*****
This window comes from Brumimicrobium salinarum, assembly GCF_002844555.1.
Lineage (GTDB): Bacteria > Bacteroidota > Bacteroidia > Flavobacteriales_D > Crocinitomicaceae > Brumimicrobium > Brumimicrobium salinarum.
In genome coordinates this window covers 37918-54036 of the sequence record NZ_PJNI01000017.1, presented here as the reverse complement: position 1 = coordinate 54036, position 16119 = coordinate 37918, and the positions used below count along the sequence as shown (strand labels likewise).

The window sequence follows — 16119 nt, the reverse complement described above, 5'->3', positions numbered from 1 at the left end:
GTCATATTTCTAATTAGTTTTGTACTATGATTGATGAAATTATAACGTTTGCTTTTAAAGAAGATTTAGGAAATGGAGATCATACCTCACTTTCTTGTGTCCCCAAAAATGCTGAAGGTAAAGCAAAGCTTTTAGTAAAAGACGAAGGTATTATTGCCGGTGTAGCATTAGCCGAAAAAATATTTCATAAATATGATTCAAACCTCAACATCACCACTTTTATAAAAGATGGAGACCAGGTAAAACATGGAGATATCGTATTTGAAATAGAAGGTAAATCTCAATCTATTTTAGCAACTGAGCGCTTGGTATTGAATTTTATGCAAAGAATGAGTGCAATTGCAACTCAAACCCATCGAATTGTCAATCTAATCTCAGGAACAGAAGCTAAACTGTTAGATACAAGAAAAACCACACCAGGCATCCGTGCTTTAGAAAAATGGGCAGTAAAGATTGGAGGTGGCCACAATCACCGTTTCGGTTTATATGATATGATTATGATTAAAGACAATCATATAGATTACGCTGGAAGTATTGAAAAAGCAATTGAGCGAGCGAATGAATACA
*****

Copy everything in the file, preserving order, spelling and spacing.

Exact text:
This window comes from Brumimicrobium salinarum, assembly GCF_002844555.1.
Lineage (GTDB): Bacteria > Bacteroidota > Bacteroidia > Flavobacteriales_D > Crocinitomicaceae > Brumimicrobium > Brumimicrobium salinarum.
In genome coordinates this window covers 37918-54036 of the sequence record NZ_PJNI01000017.1, presented here as the reverse complement: position 1 = coordinate 54036, position 16119 = coordinate 37918, and the positions used below count along the sequence as shown (strand labels likewise).

The window sequence follows — 16119 nt, the reverse complement described above, 5'->3', positions numbered from 1 at the left end:
GTCATATTTCTAATTAGTTTTGTACTATGATTGATGAAATTATAACGTTTGCTTTTAAAGAAGATTTAGGAAATGGAGATCATACCTCACTTTCTTGTGTCCCCAAAAATGCTGAAGGTAAAGCAAAGCTTTTAGTAAAAGACGAAGGTATTATTGCCGGTGTAGCATTAGCCGAAAAAATATTTCATAAATATGATTCAAACCTCAACATCACCACTTTTATAAAAGATGGAGACCAGGTAAAACATGGAGATATCGTATTTGAAATAGAAGGTAAATCTCAATCTATTTTAGCAACTGAGCGCTTGGTATTGAATTTTATGCAAAGAATGAGTGCAATTGCAACTCAAACCCATCGAATTGTCAATCTAATCTCAGGAACAGAAGCTAAACTGTTAGATACAAGAAAAACCACACCAGGCATCCGTGCTTTAGAAAAATGGGCAGTAAAGATTGGAGGTGGCCACAATCACCGTTTCGGTTTATATGATATGATTATGATTAAAGACAATCATATAGATTACGCTGGAAGTATTGAAAAAGCAATTGAGCGAGCGAATGAATACA